• Is abusive behaviour a choice?

    I was once called a whore. Chances are, so have you, if you're a woman. And like me, you've probably been called other names too (and I'm sorry that you have), but this is the one I choose to focus on because this one befuddles me.

  • Of gangs, adolescents, and winners

    As the outrage over a ragging incident at Jahangirnagar University died out, news about gangs of Uttara took its place, complete with a picture of a young man gone too soon.

  • Violence: Neoliberalism at the root of it

    As we look to the future, this is what I hope we can do: recognise that without addressing the various forms of economic and social inequalities we cannot address violence. Recognise that structural problems – including climate change, poverty, weak institutions, bad governance, lack of sanitation and access to water, transportation, unsafe roads and streets, together with a culture of misogyny exacerbates structural violence.

  • Violence: An inevitable outcome of a world unequal

    What do you think about when you think about violence against women? Do you think about sexual harassment on the streets?

  • Profiling narcissists in love

    Khadiza, a university student in Sylhet didn't respond to Badrul Alam's romantic proposition. He couldn't handle being rejected. He responded by attacking her with a machete in public. A bystander recorded it and the video went viral on social media.

  • Speaking in tongues-Language and personality

    Speaking in tongues: Language and personality

    We respond to others based on our dominant language, but when their dominant language is not congruent with ours, our understanding may not be congruent with what they intend.

  • Coal-fired power plants and Related Stories

    Coal-fired power plants and related stories

    Those claiming that Rampal will generate employment are not wrong. Not at all. But, we must ask: at what personal cost? Who will bear the cost of their health? Who will be held personally responsible?

  • Cap-Dem-Rel

    Capitalism prioritses policies that promote efficiency in resource allocation, while democracy espouses ideas of equality and fairness.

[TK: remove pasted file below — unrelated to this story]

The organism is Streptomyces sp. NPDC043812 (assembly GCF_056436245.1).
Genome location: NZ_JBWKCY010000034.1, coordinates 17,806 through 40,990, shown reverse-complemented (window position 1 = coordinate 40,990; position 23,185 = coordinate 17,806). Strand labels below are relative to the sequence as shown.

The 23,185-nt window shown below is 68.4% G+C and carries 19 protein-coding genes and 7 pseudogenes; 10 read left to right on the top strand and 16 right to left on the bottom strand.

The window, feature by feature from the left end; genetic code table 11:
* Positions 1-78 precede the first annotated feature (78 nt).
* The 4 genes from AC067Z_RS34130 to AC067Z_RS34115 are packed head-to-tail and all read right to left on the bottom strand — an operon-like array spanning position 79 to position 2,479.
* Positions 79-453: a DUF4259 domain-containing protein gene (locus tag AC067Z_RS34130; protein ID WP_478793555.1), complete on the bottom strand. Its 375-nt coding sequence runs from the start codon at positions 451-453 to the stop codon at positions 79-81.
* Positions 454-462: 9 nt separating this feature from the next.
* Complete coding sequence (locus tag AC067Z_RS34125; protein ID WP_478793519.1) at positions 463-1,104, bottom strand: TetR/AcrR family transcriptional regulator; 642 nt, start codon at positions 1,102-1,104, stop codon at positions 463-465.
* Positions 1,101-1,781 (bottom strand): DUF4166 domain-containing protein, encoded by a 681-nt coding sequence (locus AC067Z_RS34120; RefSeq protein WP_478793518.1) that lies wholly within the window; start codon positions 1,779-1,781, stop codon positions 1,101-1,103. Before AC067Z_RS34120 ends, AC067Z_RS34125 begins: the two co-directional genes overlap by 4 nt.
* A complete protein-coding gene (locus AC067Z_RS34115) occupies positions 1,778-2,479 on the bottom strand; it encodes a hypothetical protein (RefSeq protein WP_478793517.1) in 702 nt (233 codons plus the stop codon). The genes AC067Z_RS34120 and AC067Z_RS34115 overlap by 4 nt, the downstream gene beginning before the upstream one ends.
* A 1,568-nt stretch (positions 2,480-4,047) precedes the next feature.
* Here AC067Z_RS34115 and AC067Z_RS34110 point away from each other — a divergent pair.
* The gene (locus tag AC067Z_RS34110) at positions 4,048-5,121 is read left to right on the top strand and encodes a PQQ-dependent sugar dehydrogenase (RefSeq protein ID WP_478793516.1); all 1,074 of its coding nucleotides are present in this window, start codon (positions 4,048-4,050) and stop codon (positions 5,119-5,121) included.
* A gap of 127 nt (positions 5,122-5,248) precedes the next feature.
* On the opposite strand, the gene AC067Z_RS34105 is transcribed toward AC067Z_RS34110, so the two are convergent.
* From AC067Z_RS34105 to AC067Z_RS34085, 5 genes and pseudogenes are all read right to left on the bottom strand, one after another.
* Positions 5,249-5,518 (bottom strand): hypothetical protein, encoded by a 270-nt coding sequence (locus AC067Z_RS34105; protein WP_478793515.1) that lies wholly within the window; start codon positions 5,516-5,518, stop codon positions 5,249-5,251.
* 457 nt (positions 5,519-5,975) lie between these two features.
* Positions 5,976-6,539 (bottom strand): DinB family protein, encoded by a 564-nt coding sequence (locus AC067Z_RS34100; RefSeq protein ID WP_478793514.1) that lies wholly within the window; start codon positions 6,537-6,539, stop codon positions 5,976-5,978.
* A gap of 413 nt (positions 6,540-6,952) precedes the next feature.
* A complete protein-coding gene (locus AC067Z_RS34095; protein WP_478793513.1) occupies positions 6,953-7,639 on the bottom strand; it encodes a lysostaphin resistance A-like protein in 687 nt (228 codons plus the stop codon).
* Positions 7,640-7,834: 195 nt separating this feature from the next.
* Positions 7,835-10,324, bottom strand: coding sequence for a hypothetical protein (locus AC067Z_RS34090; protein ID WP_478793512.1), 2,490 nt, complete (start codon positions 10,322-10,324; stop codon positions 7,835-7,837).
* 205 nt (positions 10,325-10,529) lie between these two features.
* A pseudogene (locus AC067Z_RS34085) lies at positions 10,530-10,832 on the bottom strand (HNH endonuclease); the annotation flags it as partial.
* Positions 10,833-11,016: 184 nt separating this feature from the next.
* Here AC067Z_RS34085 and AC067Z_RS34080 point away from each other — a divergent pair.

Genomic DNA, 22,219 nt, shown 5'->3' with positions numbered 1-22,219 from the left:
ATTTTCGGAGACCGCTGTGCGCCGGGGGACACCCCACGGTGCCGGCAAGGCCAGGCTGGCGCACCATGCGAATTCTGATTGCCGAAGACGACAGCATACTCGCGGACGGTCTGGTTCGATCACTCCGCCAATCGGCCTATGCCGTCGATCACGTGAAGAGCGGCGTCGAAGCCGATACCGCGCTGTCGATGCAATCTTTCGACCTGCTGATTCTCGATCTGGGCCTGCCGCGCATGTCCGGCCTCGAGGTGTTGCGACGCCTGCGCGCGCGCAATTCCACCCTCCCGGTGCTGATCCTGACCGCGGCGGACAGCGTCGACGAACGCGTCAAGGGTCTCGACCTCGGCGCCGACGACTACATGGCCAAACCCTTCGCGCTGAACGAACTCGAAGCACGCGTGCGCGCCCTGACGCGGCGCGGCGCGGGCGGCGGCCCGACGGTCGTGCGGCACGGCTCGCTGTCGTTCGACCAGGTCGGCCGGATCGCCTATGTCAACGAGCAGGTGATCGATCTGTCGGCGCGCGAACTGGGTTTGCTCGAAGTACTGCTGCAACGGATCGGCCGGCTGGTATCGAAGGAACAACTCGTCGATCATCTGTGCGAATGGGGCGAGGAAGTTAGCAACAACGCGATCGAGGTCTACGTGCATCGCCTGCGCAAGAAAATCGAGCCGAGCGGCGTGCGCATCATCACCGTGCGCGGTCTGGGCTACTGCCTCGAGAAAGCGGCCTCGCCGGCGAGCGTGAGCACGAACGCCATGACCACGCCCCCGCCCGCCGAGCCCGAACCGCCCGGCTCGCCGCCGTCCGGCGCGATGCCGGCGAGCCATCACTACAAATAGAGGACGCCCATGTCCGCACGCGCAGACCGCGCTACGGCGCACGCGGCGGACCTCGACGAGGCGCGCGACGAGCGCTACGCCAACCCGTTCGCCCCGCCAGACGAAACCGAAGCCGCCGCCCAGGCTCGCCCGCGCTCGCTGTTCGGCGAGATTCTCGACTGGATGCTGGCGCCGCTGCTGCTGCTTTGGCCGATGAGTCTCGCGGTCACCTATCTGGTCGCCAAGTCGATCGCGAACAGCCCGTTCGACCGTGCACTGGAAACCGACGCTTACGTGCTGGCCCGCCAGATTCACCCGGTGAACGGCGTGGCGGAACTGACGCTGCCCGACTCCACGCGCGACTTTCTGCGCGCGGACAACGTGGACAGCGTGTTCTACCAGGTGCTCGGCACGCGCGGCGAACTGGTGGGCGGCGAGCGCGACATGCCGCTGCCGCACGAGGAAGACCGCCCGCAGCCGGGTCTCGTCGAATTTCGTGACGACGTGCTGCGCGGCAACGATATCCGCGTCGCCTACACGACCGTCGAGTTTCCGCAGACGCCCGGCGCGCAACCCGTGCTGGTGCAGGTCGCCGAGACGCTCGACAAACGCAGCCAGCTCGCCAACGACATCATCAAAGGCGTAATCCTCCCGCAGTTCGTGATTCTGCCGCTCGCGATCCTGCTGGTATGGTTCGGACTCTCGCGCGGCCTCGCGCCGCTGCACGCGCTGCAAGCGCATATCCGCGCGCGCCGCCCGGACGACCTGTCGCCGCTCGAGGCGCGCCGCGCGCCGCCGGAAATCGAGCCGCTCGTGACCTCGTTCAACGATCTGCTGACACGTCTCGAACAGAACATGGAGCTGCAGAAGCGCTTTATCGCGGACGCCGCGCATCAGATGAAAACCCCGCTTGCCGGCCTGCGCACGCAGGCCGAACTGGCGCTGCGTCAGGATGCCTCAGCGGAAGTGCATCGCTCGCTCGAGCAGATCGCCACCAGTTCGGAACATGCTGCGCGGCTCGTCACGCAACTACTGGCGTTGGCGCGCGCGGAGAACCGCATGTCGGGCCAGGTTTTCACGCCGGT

• Has the world gone mad?

    To understand the violent world in which we live today, it is important to understand that with neoliberal policies came rapid globalisation (that fostered international trade, privatisation of national institutions, deregulation, and competition) and that includes, as we can see, globalisation of terror and acts of terror.

  • Untangling our collective chaos

    We're not new to disproportionate experiences based on class. So when class dynamics unfolded in the aftermath of the attacks, we yet again remained silent.

  • Ma: Telling stories through shapes

    Life, death, and everything in between – is what I see when I look at the paintings of my mother, Shameem Subrana.

  • 2015: The Year of the Cat

    45 percent of all videos uploaded to YouTube in 2015 were of cats or other pets. Without demand there is no supply, and this huge supply of cat videos perhaps speaks to some mysterious acute need.

  • Oh Pakistan!

    It is really not a surprise that Pakistan would make a statement which pretty much echoes what the research has been revealing all along: that Pakistan justifies the war crimes; that Pakistan will not take responsibility for the harm they inflicted on an entire people in 1971.

  • Of war criminals and hypocrites

    The death penalty is inhuman and inhumane. What I don't understand, however, is how the UN can call for its abolition in Bangladesh while it [the death penalty]thrives around the world – from neighboring India to the land of the free (the US).

  • The odd shadow lurking between cognition and behaviour

    In a recent academic paper titled “Men's Report of Domestic Violence Perpetration in Bangladesh: Correlates From a Nationally...